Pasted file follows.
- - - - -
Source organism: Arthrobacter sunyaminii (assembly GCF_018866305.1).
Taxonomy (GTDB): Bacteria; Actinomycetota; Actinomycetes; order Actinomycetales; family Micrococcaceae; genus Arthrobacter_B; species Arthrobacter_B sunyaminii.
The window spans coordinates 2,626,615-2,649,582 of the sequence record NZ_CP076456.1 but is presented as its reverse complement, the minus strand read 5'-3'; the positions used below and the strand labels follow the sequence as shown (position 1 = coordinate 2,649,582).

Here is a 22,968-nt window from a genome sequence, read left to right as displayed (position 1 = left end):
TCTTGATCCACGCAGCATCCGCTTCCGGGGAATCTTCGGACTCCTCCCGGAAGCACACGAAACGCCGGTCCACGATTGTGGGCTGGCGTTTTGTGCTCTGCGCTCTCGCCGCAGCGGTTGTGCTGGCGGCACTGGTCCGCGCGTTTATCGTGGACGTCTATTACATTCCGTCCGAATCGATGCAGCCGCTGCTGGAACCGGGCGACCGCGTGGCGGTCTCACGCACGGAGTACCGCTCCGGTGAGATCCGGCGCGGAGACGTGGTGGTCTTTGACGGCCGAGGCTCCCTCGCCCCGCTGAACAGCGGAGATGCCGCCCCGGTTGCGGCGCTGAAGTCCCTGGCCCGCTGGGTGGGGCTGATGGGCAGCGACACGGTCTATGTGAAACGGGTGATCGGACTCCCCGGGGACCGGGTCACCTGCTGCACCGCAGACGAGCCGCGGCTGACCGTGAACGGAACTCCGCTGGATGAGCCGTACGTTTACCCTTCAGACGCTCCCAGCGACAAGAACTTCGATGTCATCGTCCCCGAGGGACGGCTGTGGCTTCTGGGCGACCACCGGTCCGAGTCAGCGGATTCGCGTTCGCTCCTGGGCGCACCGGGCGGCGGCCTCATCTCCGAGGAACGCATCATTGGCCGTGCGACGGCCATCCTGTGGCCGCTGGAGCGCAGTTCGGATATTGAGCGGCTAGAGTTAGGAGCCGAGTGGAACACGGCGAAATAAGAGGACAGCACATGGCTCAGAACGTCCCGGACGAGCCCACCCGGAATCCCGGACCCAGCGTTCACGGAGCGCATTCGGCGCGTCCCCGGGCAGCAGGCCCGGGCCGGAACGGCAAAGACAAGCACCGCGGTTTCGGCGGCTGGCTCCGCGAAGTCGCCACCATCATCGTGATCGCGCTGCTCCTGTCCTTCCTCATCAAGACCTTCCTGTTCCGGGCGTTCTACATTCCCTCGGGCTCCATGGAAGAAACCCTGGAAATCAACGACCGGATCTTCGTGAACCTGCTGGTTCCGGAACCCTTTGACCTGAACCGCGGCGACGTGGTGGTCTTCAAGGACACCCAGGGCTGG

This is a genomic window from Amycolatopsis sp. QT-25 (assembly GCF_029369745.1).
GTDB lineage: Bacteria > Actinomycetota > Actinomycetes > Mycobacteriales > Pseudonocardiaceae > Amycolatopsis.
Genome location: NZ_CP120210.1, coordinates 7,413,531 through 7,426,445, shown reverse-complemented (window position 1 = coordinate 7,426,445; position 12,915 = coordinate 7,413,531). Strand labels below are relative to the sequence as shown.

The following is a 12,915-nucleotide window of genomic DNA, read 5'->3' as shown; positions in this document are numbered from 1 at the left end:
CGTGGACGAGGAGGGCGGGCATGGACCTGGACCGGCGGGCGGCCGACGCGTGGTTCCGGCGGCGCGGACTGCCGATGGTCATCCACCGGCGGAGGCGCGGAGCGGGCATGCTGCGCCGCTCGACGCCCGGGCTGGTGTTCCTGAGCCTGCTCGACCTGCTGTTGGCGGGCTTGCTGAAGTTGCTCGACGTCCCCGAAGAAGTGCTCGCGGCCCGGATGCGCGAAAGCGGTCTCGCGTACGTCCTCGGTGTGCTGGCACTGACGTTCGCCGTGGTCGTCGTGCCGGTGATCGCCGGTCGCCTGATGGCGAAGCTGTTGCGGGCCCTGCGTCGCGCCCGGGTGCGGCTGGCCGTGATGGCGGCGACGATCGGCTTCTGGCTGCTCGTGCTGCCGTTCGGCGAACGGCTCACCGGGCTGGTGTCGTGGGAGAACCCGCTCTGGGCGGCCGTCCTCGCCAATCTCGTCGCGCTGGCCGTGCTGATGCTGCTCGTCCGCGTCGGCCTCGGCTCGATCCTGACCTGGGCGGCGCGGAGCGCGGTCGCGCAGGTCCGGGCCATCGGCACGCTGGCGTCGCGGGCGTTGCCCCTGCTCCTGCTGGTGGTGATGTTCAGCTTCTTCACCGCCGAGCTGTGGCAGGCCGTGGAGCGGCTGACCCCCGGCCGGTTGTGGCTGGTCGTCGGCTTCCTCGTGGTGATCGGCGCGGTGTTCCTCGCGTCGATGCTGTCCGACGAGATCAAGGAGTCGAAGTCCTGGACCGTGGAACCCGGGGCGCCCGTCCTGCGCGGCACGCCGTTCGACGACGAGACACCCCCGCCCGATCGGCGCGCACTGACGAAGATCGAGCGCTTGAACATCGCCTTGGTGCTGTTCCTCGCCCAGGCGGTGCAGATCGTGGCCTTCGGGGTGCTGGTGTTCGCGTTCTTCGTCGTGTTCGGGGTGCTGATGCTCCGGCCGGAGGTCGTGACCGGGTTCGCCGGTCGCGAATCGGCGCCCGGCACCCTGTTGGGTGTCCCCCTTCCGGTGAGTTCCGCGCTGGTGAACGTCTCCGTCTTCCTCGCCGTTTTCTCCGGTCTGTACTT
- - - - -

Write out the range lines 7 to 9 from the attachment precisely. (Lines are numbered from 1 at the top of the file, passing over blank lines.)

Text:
GTDB lineage: Bacteria > Actinomycetota > Actinomycetes > Mycobacteriales > Pseudonocardiaceae > Amycolatopsis.
Genome location: NZ_CP120210.1, coordinates 7,413,531 through 7,426,445, shown reverse-complemented (window position 1 = coordinate 7,426,445; position 12,915 = coordinate 7,413,531). Strand labels below are relative to the sequence as shown.

The following is a 12,915-nucleotide window of genomic DNA, read 5'->3' as shown; positions in this document are numbered from 1 at the left end: